Rolling Realms Solitaire Mini-golf

I do want to quickly touch on the solo variant, produced by the Automa Factory. In Rolling Realms, the creators have designed a mini-golf game of sorts where there are 18 “holes” to play through. Each hole has a different set of three realms to use and normally, there is a slight variation to the normal rules.  The player is given a number of stars required to “hit” the hole but if this total is not reached by the end of the nine rounds, then he/she “misses” the hole and must try again.  Each hole has a par that you are attempting to stay under or equal to, with the full 18 holes being a par 36. I’ve really enjoyed the way this is set up so far but I’m not sure how many times I’ll go through the full 18 holes.  It is nice that there is a “hard” difficulty, so I will probably try that but honestly, a few of the holes are more aggravating than fun.  Even so, the different rule variations present the player with plenty of options to play solo games without feeling as if they must do the full mini-golf challenge.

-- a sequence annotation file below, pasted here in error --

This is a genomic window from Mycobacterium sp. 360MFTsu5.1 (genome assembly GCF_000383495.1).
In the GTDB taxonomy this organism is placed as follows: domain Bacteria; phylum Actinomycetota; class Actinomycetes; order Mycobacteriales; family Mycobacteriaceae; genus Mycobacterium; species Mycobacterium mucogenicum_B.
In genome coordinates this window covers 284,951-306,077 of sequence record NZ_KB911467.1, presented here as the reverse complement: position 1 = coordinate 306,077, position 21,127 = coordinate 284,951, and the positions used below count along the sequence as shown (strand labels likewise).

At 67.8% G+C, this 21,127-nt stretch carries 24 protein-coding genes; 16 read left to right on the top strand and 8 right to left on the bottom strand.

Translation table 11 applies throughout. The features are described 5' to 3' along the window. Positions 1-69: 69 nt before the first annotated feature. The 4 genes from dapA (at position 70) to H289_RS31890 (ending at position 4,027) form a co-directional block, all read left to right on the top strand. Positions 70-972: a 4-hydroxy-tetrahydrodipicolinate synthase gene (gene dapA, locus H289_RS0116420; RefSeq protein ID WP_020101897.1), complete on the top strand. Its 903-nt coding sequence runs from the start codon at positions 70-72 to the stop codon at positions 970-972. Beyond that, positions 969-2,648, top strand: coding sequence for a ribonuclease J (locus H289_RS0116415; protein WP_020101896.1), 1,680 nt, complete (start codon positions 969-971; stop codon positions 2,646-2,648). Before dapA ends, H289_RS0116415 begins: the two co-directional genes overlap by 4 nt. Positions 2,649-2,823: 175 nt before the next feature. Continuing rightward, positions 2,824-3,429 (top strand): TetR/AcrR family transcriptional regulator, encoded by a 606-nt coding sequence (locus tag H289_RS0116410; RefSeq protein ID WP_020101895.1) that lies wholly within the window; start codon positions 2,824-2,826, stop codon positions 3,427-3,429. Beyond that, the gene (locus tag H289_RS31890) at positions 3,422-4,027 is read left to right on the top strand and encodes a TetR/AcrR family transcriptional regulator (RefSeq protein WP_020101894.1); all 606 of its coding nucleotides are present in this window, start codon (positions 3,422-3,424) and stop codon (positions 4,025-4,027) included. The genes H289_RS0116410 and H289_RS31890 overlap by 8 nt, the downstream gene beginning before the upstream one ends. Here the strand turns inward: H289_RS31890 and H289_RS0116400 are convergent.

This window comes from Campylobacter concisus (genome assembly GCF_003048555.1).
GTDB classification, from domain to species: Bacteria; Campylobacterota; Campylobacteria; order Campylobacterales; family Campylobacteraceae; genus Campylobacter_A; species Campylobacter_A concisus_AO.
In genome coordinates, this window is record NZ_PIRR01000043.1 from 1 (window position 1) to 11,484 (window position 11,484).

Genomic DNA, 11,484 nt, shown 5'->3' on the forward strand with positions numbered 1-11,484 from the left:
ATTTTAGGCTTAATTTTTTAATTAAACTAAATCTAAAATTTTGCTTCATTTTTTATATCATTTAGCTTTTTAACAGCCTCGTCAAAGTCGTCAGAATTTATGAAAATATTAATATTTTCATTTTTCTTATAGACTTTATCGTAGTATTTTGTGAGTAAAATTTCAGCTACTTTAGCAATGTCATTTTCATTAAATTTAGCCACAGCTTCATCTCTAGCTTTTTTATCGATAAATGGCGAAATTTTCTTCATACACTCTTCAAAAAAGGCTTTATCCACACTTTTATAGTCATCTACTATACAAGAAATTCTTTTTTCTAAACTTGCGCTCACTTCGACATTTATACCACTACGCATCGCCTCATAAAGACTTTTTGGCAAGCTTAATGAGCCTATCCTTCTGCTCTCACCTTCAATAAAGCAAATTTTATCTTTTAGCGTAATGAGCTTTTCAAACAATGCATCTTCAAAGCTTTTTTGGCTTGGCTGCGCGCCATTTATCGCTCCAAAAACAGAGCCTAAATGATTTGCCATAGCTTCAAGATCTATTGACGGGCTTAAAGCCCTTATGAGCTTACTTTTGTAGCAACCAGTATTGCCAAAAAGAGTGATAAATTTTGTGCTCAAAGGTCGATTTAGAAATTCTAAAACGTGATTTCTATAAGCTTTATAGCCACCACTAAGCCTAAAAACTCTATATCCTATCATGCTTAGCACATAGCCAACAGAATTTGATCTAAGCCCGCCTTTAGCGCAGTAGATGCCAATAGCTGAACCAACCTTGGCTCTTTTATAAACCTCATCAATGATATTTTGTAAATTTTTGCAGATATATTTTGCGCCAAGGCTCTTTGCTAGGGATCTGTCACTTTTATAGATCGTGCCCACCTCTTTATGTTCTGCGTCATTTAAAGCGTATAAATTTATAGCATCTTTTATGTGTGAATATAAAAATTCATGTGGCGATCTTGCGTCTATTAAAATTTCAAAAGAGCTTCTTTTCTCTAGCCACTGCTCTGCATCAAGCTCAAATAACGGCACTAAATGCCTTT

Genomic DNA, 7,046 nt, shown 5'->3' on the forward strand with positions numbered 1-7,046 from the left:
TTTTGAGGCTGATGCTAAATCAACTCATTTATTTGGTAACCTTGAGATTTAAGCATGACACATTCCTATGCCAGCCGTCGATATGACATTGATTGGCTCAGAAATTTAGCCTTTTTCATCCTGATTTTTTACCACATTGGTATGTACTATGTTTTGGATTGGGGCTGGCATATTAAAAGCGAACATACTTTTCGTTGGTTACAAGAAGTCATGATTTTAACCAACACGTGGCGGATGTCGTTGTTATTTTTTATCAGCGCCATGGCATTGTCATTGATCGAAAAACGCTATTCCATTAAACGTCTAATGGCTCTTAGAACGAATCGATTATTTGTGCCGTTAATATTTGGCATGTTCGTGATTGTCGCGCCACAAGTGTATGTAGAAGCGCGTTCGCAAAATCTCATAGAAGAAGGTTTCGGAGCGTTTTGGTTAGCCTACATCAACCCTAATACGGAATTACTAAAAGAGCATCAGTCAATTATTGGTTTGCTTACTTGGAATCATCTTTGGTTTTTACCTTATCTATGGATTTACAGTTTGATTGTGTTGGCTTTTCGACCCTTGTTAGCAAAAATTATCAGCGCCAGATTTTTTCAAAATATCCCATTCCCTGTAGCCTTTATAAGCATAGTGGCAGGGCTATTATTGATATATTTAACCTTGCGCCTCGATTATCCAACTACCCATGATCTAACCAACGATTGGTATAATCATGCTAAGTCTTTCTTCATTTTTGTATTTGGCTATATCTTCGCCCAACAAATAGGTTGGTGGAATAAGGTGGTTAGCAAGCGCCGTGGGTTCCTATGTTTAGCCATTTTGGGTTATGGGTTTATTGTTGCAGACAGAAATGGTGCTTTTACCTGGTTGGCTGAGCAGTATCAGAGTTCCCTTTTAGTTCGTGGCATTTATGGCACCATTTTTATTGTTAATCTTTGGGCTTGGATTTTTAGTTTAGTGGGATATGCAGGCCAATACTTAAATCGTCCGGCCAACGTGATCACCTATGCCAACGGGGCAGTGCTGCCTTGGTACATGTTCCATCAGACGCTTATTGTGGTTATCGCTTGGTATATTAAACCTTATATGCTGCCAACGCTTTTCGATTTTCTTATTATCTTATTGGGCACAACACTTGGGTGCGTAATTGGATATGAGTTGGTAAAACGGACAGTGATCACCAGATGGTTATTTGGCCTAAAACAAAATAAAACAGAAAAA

Rolling Realms Score and Resource Trackers

Simply said, Rolling Realms has been more fun than I thought. I guess one would call this a “filler” (though I typically do not play numerous games in one sitting to ever have a filler lol) but with limited time and a busy schedule, it is nice to have a game that you can knock out within 30 minutes and still feel that your brain was engaged. It is also a plus that Stonemaier is putting out additional “promotional” cards representing both Stonemaier games as well as other games in the hobby (Honey Buzz, A Feast for Odin, and Terra Mystica at the time of this writing.)  These packs ring in at just a few bucks so it is refreshing to see a method of bringing new content to a game at such a cheap price point.